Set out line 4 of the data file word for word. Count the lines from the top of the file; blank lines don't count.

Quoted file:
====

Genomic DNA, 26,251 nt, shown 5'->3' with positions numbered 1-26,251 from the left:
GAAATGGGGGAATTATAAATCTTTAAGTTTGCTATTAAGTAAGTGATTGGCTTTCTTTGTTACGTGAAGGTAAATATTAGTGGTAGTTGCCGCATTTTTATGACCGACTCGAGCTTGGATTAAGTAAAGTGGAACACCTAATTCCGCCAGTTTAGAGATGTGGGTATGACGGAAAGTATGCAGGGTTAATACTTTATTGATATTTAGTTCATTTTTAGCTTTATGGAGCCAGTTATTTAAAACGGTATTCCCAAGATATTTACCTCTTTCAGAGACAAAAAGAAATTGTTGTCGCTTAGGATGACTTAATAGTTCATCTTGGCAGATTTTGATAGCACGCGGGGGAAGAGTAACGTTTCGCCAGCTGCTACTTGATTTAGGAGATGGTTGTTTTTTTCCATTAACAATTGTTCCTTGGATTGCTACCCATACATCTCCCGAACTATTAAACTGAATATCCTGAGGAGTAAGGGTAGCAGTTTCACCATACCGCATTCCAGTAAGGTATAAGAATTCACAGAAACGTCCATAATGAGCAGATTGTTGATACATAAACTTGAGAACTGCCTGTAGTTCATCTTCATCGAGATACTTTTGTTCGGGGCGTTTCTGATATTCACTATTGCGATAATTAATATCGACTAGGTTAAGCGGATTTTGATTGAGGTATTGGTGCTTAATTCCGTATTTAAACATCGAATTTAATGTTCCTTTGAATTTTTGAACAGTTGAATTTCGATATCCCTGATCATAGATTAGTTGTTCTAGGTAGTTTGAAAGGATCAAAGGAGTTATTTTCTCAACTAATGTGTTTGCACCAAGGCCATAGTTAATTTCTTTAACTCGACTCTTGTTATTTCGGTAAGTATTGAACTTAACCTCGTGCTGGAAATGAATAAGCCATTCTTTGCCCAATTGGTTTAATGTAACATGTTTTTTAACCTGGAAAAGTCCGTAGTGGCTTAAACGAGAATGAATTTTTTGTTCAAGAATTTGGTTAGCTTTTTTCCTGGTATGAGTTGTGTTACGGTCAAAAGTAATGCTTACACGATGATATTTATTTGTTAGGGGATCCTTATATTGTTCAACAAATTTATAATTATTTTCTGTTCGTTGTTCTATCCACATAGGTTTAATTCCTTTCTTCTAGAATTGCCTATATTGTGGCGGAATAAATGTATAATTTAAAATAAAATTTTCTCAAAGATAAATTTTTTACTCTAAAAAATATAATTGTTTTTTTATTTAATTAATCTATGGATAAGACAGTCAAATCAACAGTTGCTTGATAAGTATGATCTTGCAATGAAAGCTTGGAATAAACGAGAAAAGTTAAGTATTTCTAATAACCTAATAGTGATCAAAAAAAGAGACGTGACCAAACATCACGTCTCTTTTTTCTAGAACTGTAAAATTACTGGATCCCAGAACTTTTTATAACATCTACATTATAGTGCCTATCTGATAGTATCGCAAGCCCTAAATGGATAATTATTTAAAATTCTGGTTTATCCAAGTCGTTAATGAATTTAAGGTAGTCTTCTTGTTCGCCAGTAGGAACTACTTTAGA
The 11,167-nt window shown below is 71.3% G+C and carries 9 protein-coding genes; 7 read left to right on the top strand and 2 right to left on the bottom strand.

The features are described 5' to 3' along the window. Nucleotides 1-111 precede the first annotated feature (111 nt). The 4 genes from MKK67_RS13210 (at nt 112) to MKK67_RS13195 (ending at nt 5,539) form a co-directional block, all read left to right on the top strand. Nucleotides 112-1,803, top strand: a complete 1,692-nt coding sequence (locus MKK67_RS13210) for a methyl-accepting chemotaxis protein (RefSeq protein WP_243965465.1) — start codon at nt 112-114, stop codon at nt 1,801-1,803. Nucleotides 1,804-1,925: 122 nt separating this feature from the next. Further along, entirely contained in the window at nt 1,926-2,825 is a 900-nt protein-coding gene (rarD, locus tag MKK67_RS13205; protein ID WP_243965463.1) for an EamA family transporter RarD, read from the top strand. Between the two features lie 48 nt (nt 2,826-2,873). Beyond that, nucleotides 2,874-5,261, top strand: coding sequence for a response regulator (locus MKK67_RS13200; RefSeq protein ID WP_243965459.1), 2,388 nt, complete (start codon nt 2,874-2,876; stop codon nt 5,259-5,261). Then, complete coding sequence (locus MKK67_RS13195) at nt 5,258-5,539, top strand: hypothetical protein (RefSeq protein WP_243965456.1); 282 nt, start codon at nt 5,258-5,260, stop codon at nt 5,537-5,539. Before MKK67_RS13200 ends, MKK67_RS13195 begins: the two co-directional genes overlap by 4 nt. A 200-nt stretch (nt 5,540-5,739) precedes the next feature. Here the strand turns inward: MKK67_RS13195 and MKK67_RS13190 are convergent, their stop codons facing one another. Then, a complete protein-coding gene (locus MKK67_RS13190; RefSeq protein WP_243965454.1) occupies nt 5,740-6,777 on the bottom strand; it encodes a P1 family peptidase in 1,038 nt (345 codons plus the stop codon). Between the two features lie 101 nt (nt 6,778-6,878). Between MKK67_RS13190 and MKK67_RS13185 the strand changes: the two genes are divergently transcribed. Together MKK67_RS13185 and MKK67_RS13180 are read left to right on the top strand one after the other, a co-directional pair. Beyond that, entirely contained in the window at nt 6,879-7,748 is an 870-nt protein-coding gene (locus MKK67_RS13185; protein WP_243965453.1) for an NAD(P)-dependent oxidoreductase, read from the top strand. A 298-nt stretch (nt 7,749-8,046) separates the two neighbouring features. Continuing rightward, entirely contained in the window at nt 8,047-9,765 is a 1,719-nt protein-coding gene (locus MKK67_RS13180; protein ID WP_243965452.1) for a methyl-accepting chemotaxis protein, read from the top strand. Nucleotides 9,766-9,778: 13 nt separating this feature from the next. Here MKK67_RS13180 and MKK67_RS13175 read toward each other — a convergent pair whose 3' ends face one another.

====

The features are described 5' to 3' along the window. Nucleotides 1-111 precede the first annotated feature (111 nt). The 4 genes from MKK67_RS13210 (at nt 112) to MKK67_RS13195 (ending at nt 5,539) form a co-directional block, all read left to right on the top strand. Nucleotides 112-1,803, top strand: a complete 1,692-nt coding sequence (locus MKK67_RS13210) for a methyl-accepting chemotaxis protein (RefSeq protein WP_243965465.1) — start codon at nt 112-114, stop codon at nt 1,801-1,803. Nucleotides 1,804-1,925: 122 nt separating this feature from the next. Further along, entirely contained in the window at nt 1,926-2,825 is a 900-nt protein-coding gene (rarD, locus tag MKK67_RS13205; protein ID WP_243965463.1) for an EamA family transporter RarD, read from the top strand. Between the two features lie 48 nt (nt 2,826-2,873). Beyond that, nucleotides 2,874-5,261, top strand: coding sequence for a response regulator (locus MKK67_RS13200; RefSeq protein ID WP_243965459.1), 2,388 nt, complete (start codon nt 2,874-2,876; stop codon nt 5,259-5,261). Then, complete coding sequence (locus MKK67_RS13195) at nt 5,258-5,539, top strand: hypothetical protein (RefSeq protein WP_243965456.1); 282 nt, start codon at nt 5,258-5,260, stop codon at nt 5,537-5,539. Before MKK67_RS13200 ends, MKK67_RS13195 begins: the two co-directional genes overlap by 4 nt. A 200-nt stretch (nt 5,540-5,739) precedes the next feature. Here the strand turns inward: MKK67_RS13195 and MKK67_RS13190 are convergent, their stop codons facing one another. Then, a complete protein-coding gene (locus MKK67_RS13190; RefSeq protein WP_243965454.1) occupies nt 5,740-6,777 on the bottom strand; it encodes a P1 family peptidase in 1,038 nt (345 codons plus the stop codon). Between the two features lie 101 nt (nt 6,778-6,878). Between MKK67_RS13190 and MKK67_RS13185 the strand changes: the two genes are divergently transcribed. Together MKK67_RS13185 and MKK67_RS13180 are read left to right on the top strand one after the other, a co-directional pair. Beyond that, entirely contained in the window at nt 6,879-7,748 is an 870-nt protein-coding gene (locus MKK67_RS13185; protein WP_243965453.1) for an NAD(P)-dependent oxidoreductase, read from the top strand. A 298-nt stretch (nt 7,749-8,046) separates the two neighbouring features. Continuing rightward, entirely contained in the window at nt 8,047-9,765 is a 1,719-nt protein-coding gene (locus MKK67_RS13180; protein ID WP_243965452.1) for a methyl-accepting chemotaxis protein, read from the top strand. Nucleotides 9,766-9,778: 13 nt separating this feature from the next. Here MKK67_RS13180 and MKK67_RS13175 read toward each other — a convergent pair whose 3' ends face one another.